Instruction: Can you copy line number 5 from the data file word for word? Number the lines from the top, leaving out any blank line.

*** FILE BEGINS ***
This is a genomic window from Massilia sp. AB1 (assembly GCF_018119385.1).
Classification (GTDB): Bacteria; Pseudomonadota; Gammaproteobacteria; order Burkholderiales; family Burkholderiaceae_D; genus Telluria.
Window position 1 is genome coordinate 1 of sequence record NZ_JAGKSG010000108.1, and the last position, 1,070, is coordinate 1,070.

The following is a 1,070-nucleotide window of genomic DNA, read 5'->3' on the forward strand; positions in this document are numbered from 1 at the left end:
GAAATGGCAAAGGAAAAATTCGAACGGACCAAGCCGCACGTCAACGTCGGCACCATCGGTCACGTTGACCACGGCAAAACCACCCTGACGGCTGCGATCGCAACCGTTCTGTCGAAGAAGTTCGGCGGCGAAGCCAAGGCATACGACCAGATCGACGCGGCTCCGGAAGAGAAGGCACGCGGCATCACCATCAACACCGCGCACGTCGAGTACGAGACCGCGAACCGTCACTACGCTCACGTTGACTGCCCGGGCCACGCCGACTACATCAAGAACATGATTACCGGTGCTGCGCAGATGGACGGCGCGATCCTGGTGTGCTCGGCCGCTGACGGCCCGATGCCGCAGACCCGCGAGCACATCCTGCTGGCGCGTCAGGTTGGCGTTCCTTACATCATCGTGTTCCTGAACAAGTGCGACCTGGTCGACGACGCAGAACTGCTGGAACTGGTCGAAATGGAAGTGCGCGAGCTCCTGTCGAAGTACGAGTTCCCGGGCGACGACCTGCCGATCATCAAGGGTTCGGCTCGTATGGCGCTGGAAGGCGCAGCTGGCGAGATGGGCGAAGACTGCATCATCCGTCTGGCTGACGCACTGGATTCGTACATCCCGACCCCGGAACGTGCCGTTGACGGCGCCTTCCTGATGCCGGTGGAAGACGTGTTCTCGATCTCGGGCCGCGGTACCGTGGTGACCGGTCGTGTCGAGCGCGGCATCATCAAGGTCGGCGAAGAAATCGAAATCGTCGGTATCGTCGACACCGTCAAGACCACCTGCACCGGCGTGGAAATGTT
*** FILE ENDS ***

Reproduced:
GAAATGGCAAAGGAAAAATTCGAACGGACCAAGCCGCACGTCAACGTCGGCACCATCGGTCACGTTGACCACGGCAAAACCACCCTGACGGCTGCGATCGCAACCGTTCTGTCGAAGAAGTTCGGCGGCGAAGCCAAGGCATACGACCAGATCGACGCGGCTCCGGAAGAGAAGGCACGCGGCATCACCATCAACACCGCGCACGTCGAGTACGAGACCGCGAACCGTCACTACGCTCACGTTGACTGCCCGGGCCACGCCGACTACATCAAGAACATGATTACCGGTGCTGCGCAGATGGACGGCGCGATCCTGGTGTGCTCGGCCGCTGACGGCCCGATGCCGCAGACCCGCGAGCACATCCTGCTGGCGCGTCAGGTTGGCGTTCCTTACATCATCGTGTTCCTGAACAAGTGCGACCTGGTCGACGACGCAGAACTGCTGGAACTGGTCGAAATGGAAGTGCGCGAGCTCCTGTCGAAGTACGAGTTCCCGGGCGACGACCTGCCGATCATCAAGGGTTCGGCTCGTATGGCGCTGGAAGGCGCAGCTGGCGAGATGGGCGAAGACTGCATCATCCGTCTGGCTGACGCACTGGATTCGTACATCCCGACCCCGGAACGTGCCGTTGACGGCGCCTTCCTGATGCCGGTGGAAGACGTGTTCTCGATCTCGGGCCGCGGTACCGTGGTGACCGGTCGTGTCGAGCGCGGCATCATCAAGGTCGGCGAAGAAATCGAAATCGTCGGTATCGTCGACACCGTCAAGACCACCTGCACCGGCGTGGAAATGTT